I started out in broadcast journalism at the University of Southern California. But then – true story – one of my professors told me that I had a face for radio. I switched to print journalism. Another big factor in that decision was the realization that I could tell better stories within the longer format that print affords. And I’m glad I made the switch.
Most interesting grantee story you’ve helped tell recently?
Last year I wrote a story about Cornerstone Theater, a theater company based in Los Angeles that picks a community and sends a playwright and others to the community to develop a play that tells the many different and culturally diverse stories of that community. The company then spends several weeks there and employs locals as actors and company laborers and stages several productions of the resulting play for the community.
Does Irvine evaluate communications?
Yes, as part of our overall Annual Performance Report for the Foundation, we include a chapter on the impact of our various communications activities.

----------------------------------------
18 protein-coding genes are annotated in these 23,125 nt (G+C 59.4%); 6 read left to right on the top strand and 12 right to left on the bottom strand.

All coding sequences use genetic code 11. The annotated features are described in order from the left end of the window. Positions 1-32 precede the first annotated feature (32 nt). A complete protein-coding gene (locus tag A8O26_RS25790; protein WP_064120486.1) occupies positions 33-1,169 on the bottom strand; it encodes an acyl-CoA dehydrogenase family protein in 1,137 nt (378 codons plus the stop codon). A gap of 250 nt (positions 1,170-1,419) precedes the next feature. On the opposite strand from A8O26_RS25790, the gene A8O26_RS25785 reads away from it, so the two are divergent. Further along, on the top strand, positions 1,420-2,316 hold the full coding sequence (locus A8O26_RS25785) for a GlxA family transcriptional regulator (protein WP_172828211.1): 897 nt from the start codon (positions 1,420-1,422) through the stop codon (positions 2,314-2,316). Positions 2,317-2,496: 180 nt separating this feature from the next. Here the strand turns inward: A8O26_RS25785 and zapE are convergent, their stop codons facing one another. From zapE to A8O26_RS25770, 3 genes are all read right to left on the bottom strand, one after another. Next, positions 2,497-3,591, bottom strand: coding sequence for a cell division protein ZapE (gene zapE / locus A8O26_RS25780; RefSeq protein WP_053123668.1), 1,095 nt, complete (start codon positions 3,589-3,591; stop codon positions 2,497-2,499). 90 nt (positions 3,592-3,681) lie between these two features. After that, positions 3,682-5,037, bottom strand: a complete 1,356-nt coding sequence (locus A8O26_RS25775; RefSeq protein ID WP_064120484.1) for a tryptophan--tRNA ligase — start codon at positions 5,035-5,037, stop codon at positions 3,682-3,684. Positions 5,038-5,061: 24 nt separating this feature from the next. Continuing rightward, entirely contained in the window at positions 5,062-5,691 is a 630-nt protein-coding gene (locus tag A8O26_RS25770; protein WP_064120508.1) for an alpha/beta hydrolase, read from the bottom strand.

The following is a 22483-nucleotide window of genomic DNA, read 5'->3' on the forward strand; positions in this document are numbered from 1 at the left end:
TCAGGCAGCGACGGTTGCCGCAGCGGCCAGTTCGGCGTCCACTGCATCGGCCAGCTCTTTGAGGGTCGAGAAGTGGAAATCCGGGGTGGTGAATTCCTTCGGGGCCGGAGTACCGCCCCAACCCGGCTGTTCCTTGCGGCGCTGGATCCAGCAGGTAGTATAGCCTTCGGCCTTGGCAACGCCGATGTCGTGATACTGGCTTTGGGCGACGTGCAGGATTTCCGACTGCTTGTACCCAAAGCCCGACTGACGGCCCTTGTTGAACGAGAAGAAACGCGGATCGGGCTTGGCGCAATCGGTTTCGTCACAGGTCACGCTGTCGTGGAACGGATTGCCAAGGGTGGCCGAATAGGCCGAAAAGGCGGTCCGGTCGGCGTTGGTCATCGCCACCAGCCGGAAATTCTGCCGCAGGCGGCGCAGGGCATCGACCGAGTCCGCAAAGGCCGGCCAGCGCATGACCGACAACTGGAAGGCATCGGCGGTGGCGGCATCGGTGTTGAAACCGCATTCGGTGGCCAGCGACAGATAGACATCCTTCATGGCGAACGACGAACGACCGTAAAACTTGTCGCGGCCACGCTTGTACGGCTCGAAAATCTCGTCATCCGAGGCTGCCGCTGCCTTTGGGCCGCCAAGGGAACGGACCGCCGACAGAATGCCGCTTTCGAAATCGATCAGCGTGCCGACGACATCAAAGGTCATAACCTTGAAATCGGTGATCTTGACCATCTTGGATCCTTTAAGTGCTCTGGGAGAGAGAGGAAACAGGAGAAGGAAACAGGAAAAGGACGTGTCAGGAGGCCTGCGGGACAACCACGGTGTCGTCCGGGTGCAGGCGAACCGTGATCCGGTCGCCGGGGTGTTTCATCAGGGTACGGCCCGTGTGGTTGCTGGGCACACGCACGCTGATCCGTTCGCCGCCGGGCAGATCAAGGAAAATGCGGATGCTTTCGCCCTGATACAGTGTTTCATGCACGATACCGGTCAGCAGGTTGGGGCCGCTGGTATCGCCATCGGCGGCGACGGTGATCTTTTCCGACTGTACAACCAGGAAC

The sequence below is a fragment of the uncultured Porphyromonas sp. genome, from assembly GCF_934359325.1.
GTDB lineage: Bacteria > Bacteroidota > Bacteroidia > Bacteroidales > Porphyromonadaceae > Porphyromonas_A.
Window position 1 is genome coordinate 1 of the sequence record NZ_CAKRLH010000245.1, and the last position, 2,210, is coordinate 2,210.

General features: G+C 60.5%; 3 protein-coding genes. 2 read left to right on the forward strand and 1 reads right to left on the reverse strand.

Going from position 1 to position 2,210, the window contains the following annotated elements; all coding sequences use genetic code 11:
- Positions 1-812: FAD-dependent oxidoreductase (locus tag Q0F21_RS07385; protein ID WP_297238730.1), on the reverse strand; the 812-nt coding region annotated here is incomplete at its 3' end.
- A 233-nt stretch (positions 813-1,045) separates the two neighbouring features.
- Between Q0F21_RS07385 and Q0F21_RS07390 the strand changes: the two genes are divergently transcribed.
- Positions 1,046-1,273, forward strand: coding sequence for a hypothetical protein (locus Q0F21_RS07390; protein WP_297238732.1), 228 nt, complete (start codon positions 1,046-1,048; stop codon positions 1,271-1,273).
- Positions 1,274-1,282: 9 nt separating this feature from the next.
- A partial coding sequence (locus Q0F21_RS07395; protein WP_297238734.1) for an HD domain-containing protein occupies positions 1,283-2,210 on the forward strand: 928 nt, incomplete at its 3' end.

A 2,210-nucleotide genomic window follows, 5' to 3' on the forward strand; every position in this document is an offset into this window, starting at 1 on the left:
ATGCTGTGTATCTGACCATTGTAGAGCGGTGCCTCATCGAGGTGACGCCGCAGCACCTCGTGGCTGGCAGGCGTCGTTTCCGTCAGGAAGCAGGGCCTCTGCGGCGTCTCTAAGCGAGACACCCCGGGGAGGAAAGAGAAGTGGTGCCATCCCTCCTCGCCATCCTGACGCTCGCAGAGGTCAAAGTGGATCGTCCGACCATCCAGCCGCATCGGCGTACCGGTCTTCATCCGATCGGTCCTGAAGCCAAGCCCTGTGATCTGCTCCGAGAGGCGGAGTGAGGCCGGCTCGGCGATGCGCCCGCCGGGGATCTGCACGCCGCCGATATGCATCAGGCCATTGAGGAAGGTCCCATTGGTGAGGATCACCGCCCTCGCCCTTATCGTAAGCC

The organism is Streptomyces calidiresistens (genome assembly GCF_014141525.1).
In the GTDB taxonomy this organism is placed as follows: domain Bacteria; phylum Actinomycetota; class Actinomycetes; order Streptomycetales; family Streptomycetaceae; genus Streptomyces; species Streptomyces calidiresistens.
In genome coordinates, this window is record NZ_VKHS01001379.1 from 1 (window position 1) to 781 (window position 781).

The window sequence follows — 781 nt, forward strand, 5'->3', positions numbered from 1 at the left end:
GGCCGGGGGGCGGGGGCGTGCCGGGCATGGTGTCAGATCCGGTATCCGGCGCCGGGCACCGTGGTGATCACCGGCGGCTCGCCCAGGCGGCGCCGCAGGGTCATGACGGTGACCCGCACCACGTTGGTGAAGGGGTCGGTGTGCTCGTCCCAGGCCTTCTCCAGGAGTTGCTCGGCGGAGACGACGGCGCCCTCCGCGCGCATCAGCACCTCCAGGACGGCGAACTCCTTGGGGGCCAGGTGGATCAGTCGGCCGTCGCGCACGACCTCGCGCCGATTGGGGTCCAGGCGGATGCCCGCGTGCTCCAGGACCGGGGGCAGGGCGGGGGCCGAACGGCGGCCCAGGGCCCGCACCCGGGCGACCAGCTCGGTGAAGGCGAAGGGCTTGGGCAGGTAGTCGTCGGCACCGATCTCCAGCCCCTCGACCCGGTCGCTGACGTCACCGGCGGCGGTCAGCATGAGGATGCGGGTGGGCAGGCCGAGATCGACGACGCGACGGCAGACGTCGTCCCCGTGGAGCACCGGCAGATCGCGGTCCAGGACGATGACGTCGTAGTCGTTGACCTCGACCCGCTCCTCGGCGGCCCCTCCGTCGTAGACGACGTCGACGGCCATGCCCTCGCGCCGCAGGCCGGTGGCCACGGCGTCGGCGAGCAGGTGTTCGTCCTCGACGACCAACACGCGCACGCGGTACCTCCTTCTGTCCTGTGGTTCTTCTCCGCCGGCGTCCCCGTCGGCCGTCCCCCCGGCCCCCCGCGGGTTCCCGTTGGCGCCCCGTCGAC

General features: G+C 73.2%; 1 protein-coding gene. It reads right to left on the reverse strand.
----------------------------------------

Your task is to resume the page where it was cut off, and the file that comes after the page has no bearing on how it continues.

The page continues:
The last big improvement to your website?
We just overhauled a portion of the site to create a new News and Insights section.
A favorite communications tool more foundation folks should be using?
Listening. We have been exploring many new ways to listen to our audiences, through social media, by encouraging program officers to participate in online discussions on blogs or others’ websites and by hosting webinars on our site and encouraging people to comment on our activities through discussion modules.
Your favorite non-professional, non-general news blog?
I’m obsessed with Zite, an app on my iPad that serves as a news aggregator based on what it thinks I’d like to read. More often than not, it’s right. It pulls content from many different websites and blogs and packages it all up for me.
Prior to joining Irvine, you were an editor for the Stanford U. News Service. What do you think of the trend of more foundations becoming news producers themselves?
I think it’s an exciting trend. As much as we can help lend our voice and spotlight important issues that are going on within the fields in which we operate, the more effective our grantees will be in doing their work.